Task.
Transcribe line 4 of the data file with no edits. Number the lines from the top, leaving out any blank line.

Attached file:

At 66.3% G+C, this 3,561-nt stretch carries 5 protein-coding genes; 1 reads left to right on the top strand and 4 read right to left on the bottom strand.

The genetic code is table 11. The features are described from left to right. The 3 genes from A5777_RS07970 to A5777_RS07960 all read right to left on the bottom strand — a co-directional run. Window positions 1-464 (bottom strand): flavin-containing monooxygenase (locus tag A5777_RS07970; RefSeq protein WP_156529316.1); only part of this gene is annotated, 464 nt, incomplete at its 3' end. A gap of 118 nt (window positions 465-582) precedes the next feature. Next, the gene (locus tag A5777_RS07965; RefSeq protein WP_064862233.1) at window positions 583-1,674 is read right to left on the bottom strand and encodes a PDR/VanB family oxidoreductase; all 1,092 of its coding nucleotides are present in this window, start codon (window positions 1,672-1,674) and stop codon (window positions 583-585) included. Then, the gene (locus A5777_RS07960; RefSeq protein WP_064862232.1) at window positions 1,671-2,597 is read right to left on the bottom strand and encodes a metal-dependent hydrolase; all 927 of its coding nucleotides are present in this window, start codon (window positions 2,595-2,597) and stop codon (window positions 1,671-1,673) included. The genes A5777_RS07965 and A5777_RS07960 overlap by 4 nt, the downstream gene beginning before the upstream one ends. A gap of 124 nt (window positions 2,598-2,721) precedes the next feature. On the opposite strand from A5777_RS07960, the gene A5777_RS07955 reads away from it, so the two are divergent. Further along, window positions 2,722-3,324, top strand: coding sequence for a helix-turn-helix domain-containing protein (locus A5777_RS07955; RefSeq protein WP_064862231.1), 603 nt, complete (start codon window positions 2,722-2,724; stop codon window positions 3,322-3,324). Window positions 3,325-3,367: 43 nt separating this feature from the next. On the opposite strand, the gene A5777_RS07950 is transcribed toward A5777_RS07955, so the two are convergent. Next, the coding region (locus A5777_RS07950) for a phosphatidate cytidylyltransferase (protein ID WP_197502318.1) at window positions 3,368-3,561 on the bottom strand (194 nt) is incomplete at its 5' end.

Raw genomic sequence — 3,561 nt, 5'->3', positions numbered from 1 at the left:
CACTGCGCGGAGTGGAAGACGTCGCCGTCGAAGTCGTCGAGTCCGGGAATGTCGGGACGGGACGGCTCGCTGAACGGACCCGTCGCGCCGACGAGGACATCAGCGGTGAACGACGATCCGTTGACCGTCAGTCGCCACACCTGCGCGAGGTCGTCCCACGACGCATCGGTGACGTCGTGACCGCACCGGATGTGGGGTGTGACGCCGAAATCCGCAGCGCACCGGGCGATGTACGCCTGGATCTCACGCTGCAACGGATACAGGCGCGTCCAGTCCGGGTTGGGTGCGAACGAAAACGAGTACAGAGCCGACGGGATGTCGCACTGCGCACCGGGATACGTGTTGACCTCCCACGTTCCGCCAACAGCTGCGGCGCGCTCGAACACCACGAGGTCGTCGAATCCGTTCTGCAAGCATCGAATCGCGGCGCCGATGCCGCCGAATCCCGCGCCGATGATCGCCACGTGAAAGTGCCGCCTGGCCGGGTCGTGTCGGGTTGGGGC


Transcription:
CACTGCGCGGAGTGGAAGACGTCGCCGTCGAAGTCGTCGAGTCCGGGAATGTCGGGACGGGACGGCTCGCTGAACGGACCCGTCGCGCCGACGAGGACATCAGCGGTGAACGACGATCCGTTGACCGTCAGTCGCCACACCTGCGCGAGGTCGTCCCACGACGCATCGGTGACGTCGTGACCGCACCGGATGTGGGGTGTGACGCCGAAATCCGCAGCGCACCGGGCGATGTACGCCTGGATCTCACGCTGCAACGGATACAGGCGCGTCCAGTCCGGGTTGGGTGCGAACGAAAACGAGTACAGAGCCGACGGGATGTCGCACTGCGCACCGGGATACGTGTTGACCTCCCACGTTCCGCCAACAGCTGCGGCGCGCTCGAACACCACGAGGTCGTCGAATCCGTTCTGCAAGCATCGAATCGCGGCGCCGATGCCGCCGAATCCCGCGCCGATGATCGCCACGTGAAAGTGCCGCCTGGCCGGGTCGTGTCGGGTTGGGGC